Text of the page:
Horror vs Terror

Horror vs Terror: different ways to scare

Today we’ll talk about horror vs terror. “Wait a minute”, you might be saying “aren’t we talking about ads?”. Well… no! After a couple of weeks spent in the world of ads, let’s leave our “Advertising for Writers 101” course aside for a week so that we can go back to our old writing topics.

These last few days I’ve found myself explaining the difference between Horror and Terror many times to multiple people – so I guess, in a way, I am writing this article to stop repeating myself. So, let’s get into this horror vs terror business!

Whereas both terms exist to define fear, the two have different and very specific meanings.

Ann Radcliffe was the first to define them in her essay “On the supernatural in poetry“. Despite the two are nearly synonyms, Ann Radcliffe argues there is a deep distinction between the terms Terror and Horror. In her own words: “Terror and horror are so far opposite, that the first expands the soul, and awakens the faculties to a high degree of life; the other contracts, freezes, and nearly annihilates them”.

Terror and horror are so far opposite, that the first expands the soul, and awakens the faculties to a high degree of life; the other contracts, freezes, and nearly annihilates them.

Ann Radcliffe

Can we be more precise here?

I guess the easiest way to distinguish the two is that Terror is the feeling that something bad, evil or wrong is about to happen, whereas Horror is the shock and revulsion that we feel when such wrong has happened.

As a dark fantasy writer myself, my ambition is to drive fear through terror. Why so? Because, given the missing payout of a violent or gory act, terror tends to stick with the reader and ultimately makes my writing more memorable. Using Stephen King words: “I recognize terror as the finest emotion… and so I will try to terrorize the reader. But if I find I cannot terrify him/her, I will try to horrify; and if I find I cannot horrify, I’ll go for the gross-out. I’m not proud”.

If terror can lead to horror, the reverse is harder. Horror, in fact, gives readers the payoff they want after the action has happened. Terror instead needs such payoff not to happen and the reader to keep staying in a dimension of ambiguity where something wrong or bad might be happening at any given time.

Terror is usually harder to achieve than horror and this is why the latter tends to be dismissed as cheap. It is worth to use both carefully, though. In fact, even terror can be tiring if kept for too much time as, by its own nature, it prevents the readers from obtaining the payoff their nerves desire.

I recognize terror as the finest emotion… and so I will try to terrorize the reader. But if I find I cannot terrify him/her, I will try to horrify; and if I find I cannot horrify, I’ll go for the gross-out. I’m not proud.

Stephen King

A brief example (skip if you are sensible to gore)

As an example, terror is what you will feeling when, coming back home, you find the lights off and closed windows. Your wife was supposed to stay home today and she hates staying in a dark house – it is not like her to leave the blinds down. Someone has taken the milk out of the fridge. The drawer in the kitchen is open and a knife is missing.

Horror is the sensation you feel when you reach the bedroom. A man is sitting on the side of your bridal bed drinking milk from a glass with the knife still in his hands, dirty of blood. Your wife is laying on the floor at his feet. She is dead. He has killed her.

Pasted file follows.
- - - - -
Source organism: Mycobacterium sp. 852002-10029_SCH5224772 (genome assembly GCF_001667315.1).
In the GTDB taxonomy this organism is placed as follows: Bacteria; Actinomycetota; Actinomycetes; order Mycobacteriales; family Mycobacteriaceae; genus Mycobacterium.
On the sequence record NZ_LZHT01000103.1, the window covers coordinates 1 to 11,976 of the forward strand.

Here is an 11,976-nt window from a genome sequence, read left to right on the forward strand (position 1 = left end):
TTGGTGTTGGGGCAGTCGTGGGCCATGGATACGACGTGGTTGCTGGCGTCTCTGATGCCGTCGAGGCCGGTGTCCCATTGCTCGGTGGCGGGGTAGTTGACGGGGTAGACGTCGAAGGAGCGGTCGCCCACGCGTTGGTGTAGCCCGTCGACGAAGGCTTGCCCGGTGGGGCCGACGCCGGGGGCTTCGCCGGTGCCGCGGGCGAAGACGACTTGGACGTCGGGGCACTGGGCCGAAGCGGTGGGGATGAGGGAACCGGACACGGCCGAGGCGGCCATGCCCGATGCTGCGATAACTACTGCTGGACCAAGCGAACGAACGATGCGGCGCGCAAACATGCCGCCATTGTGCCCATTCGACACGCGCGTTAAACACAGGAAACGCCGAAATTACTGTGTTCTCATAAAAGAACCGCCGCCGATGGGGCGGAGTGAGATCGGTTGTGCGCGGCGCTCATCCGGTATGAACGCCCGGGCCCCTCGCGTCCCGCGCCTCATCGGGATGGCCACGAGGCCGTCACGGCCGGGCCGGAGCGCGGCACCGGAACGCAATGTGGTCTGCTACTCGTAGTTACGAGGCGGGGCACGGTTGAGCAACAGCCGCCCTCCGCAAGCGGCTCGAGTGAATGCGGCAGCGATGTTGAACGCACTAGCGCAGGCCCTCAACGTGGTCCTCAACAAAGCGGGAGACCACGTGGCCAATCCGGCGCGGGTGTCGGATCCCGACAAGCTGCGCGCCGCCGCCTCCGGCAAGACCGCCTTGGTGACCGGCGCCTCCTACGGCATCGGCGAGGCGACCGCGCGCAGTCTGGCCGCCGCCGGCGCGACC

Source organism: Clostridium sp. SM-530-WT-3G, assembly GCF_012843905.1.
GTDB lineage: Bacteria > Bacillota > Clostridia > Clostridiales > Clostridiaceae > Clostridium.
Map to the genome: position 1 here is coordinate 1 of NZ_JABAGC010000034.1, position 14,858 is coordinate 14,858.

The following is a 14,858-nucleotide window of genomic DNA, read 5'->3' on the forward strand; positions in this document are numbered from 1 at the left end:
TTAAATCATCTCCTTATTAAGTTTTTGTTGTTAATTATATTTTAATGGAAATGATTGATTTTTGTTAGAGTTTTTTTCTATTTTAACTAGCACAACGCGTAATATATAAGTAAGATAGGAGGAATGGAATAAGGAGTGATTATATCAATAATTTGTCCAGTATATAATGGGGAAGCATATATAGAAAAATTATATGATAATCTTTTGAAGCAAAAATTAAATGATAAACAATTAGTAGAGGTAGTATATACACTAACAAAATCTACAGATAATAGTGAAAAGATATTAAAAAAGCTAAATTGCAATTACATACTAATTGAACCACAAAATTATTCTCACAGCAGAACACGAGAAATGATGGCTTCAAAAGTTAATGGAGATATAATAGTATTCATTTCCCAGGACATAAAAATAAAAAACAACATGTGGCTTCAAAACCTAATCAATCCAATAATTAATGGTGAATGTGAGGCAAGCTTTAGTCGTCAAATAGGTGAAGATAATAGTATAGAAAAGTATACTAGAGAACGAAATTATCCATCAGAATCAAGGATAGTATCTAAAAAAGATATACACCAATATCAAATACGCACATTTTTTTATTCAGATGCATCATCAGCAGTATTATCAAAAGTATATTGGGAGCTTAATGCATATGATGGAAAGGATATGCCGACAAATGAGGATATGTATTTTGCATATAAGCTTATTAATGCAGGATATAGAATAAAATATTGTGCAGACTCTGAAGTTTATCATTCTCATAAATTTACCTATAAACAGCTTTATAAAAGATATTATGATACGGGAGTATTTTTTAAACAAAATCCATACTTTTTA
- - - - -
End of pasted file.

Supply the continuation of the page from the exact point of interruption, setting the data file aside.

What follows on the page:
When you feel the sticky sensation of your shoes over her blood and you see her petrified, pale-bluish face. Well, at that point, you’ll be grossed out.

Sublime and Uncanny

Radcliffe believes that terror drives us towards the sublime (or, at least, a form of it). The sublime is a feeling our mind experiences when confronted with something of such greatness it cannot comprehend. This can be something of extreme beauty (the sun setting over the lake we have been watching from the top of a mountain) but also something of great darkness and dread (the eerie sound of the sea and the wind on an desert island where we’ve just discovered we are stuck with an assassin planning to kill us).

Hill House, not sane, stood by itself against its hills, holding darkness within; it had stood so for eighty years and might stand for eighty more. Within, walls continued upright, bricks met neatly, floors were firm, and doors were sensibly shut; silence lay steadily against the wood and stone of Hill House, and whatever walked there, walked alone.

Shirley Jackson, The Haunting of Hill House

Freud talks to us of the Uncanny. According to the philosopher, we feel uncanny whenever we break the veil separating life from death or dream from reality. In this sense, the uncanny is not dissimilar from terror as it relies on the doubt that something wrong might be happening rather than the fact that it has happened. Freud connects the Uncanny with the concept of “not belonging to the house”. In essence, the sensation that something out of the ordinary might be hiding behind an ordinary situation or place. In a way, uncanny and terror are similar as both rely on ambiguity to produce fear.

The ability to distinguish horror and terror should help you drive fear in your readers, so I hope this article on Horror vs Terror is going to be useful in your writing adventures.

Sources: http://graduate.engl.virginia.edu/enec981/Group/chris.terror.html


If you enjoyed this article or you have any comment, please feel free to leave them below. If you want to receive updates from this blog instead, please subscribe using the form below.

Share this:

Reviews, tips on writing, publishing, and marketing YOUR book.


Leave a Reply

This site uses Akismet to reduce spam. Learn how your comment data is processed.